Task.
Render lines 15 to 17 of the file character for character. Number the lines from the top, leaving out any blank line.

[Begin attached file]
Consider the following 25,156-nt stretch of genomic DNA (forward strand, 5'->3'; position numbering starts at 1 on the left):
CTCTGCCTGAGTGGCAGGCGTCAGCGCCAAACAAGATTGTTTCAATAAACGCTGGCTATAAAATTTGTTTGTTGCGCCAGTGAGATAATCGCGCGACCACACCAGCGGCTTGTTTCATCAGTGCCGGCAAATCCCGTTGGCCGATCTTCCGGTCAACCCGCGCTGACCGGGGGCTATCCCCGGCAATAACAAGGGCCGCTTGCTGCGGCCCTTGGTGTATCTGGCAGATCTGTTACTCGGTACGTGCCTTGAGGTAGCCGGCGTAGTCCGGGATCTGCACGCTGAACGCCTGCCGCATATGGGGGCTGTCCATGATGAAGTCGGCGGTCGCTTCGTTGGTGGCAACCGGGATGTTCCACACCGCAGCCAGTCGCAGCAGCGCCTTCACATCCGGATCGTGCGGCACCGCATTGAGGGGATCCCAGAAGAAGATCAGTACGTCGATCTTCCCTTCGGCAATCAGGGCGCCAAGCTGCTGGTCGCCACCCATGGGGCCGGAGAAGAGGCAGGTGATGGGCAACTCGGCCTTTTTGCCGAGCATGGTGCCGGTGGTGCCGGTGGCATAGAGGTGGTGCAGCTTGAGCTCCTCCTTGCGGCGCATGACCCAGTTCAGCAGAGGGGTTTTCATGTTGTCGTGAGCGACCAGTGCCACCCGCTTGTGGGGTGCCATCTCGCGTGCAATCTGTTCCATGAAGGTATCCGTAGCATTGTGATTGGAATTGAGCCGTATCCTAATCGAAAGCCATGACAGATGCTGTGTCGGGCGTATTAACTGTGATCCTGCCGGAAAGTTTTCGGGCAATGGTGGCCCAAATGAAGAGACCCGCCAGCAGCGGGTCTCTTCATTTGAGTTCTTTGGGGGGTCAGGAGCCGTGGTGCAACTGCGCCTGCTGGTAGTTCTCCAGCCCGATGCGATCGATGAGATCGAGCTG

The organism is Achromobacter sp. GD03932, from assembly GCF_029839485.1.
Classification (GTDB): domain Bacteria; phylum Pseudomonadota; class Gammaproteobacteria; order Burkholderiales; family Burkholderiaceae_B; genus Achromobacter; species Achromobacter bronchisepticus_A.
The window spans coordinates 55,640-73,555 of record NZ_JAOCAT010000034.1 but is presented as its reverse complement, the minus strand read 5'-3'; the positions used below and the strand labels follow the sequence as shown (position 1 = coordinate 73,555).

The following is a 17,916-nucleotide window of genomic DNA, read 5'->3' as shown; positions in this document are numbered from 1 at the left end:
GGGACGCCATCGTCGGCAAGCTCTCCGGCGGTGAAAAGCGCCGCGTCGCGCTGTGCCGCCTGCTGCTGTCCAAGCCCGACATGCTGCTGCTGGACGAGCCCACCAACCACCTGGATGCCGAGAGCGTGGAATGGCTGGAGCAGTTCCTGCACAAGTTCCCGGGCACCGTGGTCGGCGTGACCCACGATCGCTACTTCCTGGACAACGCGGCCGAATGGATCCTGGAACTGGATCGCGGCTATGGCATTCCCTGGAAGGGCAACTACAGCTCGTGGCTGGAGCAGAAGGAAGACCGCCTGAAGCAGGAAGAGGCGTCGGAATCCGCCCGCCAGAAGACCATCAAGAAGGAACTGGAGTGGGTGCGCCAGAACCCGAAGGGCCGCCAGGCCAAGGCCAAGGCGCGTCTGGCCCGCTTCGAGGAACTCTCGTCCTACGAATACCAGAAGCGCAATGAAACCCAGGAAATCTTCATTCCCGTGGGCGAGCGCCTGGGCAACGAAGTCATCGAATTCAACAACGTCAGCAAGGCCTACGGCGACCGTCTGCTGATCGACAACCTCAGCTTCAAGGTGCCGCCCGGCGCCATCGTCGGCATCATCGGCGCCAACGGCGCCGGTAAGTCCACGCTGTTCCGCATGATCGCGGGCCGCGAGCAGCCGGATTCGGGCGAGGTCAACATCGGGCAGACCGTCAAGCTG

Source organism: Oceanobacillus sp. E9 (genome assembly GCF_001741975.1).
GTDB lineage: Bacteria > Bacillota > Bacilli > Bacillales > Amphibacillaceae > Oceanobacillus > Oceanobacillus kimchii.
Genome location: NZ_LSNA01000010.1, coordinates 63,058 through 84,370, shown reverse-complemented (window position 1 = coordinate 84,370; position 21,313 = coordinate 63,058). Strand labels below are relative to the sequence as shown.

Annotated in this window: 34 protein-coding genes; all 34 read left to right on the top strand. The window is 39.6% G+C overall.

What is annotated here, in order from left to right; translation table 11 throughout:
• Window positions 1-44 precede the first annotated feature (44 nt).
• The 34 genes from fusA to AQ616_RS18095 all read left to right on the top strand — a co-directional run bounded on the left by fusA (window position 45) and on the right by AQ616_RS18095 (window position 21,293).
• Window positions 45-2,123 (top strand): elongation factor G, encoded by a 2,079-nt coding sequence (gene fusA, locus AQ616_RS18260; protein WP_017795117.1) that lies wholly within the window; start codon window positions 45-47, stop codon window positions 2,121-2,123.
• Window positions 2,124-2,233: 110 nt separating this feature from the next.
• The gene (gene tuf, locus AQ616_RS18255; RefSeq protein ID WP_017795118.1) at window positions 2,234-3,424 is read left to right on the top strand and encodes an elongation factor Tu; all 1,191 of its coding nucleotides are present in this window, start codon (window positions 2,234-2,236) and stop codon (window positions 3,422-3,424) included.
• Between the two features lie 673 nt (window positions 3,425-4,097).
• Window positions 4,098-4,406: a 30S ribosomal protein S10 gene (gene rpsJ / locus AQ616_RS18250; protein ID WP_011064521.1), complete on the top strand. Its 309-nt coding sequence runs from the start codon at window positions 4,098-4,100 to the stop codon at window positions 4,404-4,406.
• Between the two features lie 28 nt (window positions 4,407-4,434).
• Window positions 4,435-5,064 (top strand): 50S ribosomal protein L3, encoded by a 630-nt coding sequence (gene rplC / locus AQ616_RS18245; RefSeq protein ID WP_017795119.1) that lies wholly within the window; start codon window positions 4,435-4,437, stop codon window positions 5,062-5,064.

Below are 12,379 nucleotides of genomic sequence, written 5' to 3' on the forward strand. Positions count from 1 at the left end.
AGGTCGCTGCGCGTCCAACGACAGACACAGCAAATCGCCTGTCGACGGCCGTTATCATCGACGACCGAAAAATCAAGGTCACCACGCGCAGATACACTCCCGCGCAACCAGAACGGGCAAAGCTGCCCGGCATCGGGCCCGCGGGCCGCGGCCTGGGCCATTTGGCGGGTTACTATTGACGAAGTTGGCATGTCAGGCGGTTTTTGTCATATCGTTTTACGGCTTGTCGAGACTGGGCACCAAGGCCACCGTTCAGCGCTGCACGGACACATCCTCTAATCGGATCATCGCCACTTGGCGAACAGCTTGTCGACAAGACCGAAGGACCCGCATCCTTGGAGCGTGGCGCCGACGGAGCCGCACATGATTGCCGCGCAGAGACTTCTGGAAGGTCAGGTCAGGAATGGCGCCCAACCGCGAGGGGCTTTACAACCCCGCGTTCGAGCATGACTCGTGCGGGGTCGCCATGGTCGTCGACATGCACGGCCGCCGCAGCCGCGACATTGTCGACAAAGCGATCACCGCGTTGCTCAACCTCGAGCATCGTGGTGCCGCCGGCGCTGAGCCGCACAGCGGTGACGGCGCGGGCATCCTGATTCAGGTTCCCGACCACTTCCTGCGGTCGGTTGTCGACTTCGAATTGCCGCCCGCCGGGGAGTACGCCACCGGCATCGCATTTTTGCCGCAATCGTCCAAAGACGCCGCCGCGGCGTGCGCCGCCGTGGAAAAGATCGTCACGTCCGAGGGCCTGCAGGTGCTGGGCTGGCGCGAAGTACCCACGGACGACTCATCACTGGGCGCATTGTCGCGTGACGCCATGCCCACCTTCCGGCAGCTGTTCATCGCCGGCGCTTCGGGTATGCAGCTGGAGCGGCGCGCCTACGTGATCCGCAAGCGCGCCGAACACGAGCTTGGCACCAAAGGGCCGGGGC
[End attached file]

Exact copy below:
• Window positions 45-2,123 (top strand): elongation factor G, encoded by a 2,079-nt coding sequence (gene fusA, locus AQ616_RS18260; protein WP_017795117.1) that lies wholly within the window; start codon window positions 45-47, stop codon window positions 2,121-2,123.
• Window positions 2,124-2,233: 110 nt separating this feature from the next.
• The gene (gene tuf, locus AQ616_RS18255; RefSeq protein ID WP_017795118.1) at window positions 2,234-3,424 is read left to right on the top strand and encodes an elongation factor Tu; all 1,191 of its coding nucleotides are present in this window, start codon (window positions 2,234-2,236) and stop codon (window positions 3,422-3,424) included.